At our recent conference, state officials discussed how they are creating cleaner, more resilient energy systems at the state level through policy and litigation. The attorneys general of New York, Maryland, and Illinois drew media attention for their frank comments on how litigation serves as a check on federal deregulatory action under the Trump administration. If you missed the conference, you can watch video of the panels online.
A series of recent court rulings have made clear that federal agencies must account for greenhouse gas impacts in their decisionmaking, and our briefs and analysis have helped support these landmark decisions. In September, the U.S. Court of Appeals for the Tenth Circuit held that the Bureau of Land Management (BLM) violated the National Environmental Policy Act by providing an inadequate analysis of the likely climate impacts from four major coal leases. Our amicus brief for the case focused on the economic arguments that were at the center of the ruling, highlighting BLM’s flawed “perfect substitution” argument. The agency claimed that there would be no negative consequences from leasing, because in the absence of these leases the same amount of coal would be extracted elsewhere at the same price – an argument that contradicts basic principles of supply and demand. In interviews with Vox, Bloomberg, and E&E News, Jayni Hein discussed the significance of this decision. We also offered analysis of two other important rulings on related issues from the U.S. District Court of Montana and the U.S. Court of Appeals for the D.C. Circuit. Both of these decisions demonstrate that environmental impact statements must include rigorous analysis of greenhouse gas emissions.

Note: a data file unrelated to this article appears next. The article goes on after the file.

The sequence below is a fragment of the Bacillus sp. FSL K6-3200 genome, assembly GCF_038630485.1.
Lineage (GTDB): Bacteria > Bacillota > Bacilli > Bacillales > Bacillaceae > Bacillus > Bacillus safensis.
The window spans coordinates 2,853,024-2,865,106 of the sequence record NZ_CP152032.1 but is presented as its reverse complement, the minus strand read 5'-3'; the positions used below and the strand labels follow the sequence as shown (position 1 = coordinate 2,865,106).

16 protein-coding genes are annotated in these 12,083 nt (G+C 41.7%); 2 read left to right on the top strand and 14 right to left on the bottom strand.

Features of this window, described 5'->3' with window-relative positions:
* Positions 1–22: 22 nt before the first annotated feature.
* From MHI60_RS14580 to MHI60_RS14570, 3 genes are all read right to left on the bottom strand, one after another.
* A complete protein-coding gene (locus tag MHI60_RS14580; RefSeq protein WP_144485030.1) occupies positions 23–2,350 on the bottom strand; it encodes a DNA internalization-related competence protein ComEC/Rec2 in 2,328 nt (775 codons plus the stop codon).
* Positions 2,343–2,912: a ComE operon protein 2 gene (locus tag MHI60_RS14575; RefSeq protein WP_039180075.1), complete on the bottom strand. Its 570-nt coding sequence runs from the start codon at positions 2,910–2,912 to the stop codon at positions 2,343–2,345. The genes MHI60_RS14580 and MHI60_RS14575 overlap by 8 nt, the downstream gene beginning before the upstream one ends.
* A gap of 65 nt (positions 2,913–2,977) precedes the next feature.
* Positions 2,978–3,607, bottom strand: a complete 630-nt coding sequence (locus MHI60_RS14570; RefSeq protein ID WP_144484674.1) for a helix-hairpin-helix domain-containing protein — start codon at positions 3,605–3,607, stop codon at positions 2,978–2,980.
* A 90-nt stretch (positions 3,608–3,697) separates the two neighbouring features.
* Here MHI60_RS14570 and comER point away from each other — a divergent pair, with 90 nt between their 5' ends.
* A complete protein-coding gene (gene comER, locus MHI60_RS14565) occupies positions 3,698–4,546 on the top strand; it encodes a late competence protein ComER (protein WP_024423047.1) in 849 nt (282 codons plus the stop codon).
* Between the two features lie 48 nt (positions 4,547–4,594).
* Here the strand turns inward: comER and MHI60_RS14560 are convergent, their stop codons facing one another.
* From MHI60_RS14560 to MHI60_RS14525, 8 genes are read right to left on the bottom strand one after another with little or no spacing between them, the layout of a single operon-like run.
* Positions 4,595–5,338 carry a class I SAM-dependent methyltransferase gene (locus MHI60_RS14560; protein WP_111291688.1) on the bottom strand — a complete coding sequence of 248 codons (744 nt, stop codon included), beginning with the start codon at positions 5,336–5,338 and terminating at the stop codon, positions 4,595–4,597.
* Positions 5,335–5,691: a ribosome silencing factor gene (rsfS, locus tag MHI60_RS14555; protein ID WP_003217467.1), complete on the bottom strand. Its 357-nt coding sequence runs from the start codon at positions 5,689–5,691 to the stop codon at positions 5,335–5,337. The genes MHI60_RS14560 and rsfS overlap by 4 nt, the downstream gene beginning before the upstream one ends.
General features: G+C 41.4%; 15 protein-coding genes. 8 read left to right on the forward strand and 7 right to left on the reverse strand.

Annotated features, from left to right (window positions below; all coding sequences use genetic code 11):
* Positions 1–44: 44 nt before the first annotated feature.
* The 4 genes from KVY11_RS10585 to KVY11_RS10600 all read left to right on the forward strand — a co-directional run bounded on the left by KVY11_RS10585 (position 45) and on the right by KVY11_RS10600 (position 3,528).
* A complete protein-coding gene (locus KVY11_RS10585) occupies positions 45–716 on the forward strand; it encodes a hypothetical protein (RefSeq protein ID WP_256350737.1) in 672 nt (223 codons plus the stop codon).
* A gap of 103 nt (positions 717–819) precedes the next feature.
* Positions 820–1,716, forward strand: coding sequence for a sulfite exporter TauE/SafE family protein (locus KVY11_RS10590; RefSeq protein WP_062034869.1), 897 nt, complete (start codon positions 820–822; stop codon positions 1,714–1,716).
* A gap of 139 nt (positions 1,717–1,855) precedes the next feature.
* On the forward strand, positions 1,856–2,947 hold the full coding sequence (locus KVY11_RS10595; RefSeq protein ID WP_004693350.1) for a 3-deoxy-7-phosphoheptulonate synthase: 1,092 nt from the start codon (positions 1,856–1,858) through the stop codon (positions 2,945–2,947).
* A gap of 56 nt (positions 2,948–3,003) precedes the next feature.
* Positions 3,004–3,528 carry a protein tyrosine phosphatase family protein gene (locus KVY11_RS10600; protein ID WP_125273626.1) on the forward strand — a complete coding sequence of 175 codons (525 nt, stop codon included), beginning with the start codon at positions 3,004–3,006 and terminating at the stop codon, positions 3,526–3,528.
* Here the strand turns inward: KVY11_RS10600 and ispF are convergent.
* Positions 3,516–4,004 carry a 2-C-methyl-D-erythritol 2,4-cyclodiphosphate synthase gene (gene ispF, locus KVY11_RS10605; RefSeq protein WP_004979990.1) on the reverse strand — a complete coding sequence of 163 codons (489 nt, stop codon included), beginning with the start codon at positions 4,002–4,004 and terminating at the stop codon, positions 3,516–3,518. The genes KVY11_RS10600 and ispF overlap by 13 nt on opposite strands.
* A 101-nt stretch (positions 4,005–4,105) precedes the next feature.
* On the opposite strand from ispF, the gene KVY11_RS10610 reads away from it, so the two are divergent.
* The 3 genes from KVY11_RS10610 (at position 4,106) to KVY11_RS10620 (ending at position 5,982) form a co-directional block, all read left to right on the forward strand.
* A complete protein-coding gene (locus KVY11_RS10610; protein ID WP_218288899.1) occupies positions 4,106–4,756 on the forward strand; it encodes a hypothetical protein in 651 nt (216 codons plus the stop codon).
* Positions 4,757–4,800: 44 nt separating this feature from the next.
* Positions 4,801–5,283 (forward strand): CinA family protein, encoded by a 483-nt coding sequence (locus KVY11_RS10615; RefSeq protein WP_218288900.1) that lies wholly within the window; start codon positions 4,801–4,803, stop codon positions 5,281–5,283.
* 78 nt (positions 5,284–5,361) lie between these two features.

Comments to Federal Agencies
In September, we submitted comments to several federal agencies that are moving toward delaying or repealing safeguards for the environment, consumers, and workers. Our comments on the Bureau of Land Management’s proposed rescission of hydraulic fracturing rules and the National Highway Traffic Safety Administration’s plan to revise fuel economy standards challenge the agencies’ attempts to downplay the environmental and climate benefits of these rules. In comments on the continued delay of the Department of Labor’s Fiduciary Rule, which requires investment advisors to serve the best interests of retirees, we argue that the stay violates basic administrative law principles and improperly underestimates the benefits of the provisions that are being proposed for delay.
In response to regulatory review efforts underway at the Department of Education, Department of Agriculture, Consumer Product Safety Commission, and Commodity Futures Trading Commission, we submitted comments arguing for consideration of the public benefits of regulation, not just the costs to regulated industries. Our comments to the Federal Motor Carrier Safety Administration similarly suggest that updates to its petition process should encourage public participation by increasing transparency and accessibility, and not simply solicit recommendations from industry for rules to repeal.